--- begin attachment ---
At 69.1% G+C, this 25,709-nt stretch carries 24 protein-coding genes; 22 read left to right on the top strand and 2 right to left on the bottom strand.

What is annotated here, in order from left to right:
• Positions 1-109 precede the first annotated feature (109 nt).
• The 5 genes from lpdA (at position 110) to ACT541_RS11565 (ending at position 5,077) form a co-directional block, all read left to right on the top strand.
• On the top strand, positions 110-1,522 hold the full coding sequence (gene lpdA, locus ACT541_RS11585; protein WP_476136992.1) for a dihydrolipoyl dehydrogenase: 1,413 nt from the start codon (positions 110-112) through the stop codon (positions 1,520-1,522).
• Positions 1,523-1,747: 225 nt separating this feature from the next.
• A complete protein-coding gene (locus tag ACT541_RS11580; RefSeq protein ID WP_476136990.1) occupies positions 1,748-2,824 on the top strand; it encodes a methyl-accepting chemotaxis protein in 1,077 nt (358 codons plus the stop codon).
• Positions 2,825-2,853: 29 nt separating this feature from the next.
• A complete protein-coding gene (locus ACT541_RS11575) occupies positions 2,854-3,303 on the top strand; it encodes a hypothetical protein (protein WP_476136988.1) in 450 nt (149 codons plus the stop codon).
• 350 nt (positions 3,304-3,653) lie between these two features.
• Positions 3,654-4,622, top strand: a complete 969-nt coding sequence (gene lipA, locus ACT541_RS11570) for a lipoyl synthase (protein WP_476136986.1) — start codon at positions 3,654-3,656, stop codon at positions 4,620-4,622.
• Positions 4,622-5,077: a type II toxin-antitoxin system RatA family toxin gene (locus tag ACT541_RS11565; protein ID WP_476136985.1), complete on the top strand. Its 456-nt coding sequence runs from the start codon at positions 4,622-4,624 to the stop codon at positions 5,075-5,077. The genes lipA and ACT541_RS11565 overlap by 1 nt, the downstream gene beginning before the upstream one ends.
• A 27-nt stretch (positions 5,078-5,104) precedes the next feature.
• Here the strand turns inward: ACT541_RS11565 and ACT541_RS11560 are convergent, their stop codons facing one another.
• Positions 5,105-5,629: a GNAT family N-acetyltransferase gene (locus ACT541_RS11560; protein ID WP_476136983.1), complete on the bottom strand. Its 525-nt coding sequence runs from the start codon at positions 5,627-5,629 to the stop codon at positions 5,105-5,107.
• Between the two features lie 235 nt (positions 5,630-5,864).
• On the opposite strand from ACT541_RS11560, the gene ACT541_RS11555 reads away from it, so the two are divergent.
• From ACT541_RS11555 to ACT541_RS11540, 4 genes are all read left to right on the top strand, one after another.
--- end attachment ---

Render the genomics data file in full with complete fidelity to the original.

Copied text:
At 69.1% G+C, this 25,709-nt stretch carries 24 protein-coding genes; 22 read left to right on the top strand and 2 right to left on the bottom strand.

What is annotated here, in order from left to right:
• Positions 1-109 precede the first annotated feature (109 nt).
• The 5 genes from lpdA (at position 110) to ACT541_RS11565 (ending at position 5,077) form a co-directional block, all read left to right on the top strand.
• On the top strand, positions 110-1,522 hold the full coding sequence (gene lpdA, locus ACT541_RS11585; protein WP_476136992.1) for a dihydrolipoyl dehydrogenase: 1,413 nt from the start codon (positions 110-112) through the stop codon (positions 1,520-1,522).
• Positions 1,523-1,747: 225 nt separating this feature from the next.
• A complete protein-coding gene (locus tag ACT541_RS11580; RefSeq protein ID WP_476136990.1) occupies positions 1,748-2,824 on the top strand; it encodes a methyl-accepting chemotaxis protein in 1,077 nt (358 codons plus the stop codon).
• Positions 2,825-2,853: 29 nt separating this feature from the next.
• A complete protein-coding gene (locus ACT541_RS11575) occupies positions 2,854-3,303 on the top strand; it encodes a hypothetical protein (protein WP_476136988.1) in 450 nt (149 codons plus the stop codon).
• 350 nt (positions 3,304-3,653) lie between these two features.
• Positions 3,654-4,622, top strand: a complete 969-nt coding sequence (gene lipA, locus ACT541_RS11570) for a lipoyl synthase (protein WP_476136986.1) — start codon at positions 3,654-3,656, stop codon at positions 4,620-4,622.
• Positions 4,622-5,077: a type II toxin-antitoxin system RatA family toxin gene (locus tag ACT541_RS11565; protein ID WP_476136985.1), complete on the top strand. Its 456-nt coding sequence runs from the start codon at positions 4,622-4,624 to the stop codon at positions 5,075-5,077. The genes lipA and ACT541_RS11565 overlap by 1 nt, the downstream gene beginning before the upstream one ends.
• A 27-nt stretch (positions 5,078-5,104) precedes the next feature.
• Here the strand turns inward: ACT541_RS11565 and ACT541_RS11560 are convergent, their stop codons facing one another.
• Positions 5,105-5,629: a GNAT family N-acetyltransferase gene (locus ACT541_RS11560; protein ID WP_476136983.1), complete on the bottom strand. Its 525-nt coding sequence runs from the start codon at positions 5,627-5,629 to the stop codon at positions 5,105-5,107.
• Between the two features lie 235 nt (positions 5,630-5,864).
• On the opposite strand from ACT541_RS11560, the gene ACT541_RS11555 reads away from it, so the two are divergent.
• From ACT541_RS11555 to ACT541_RS11540, 4 genes are all read left to right on the top strand, one after another.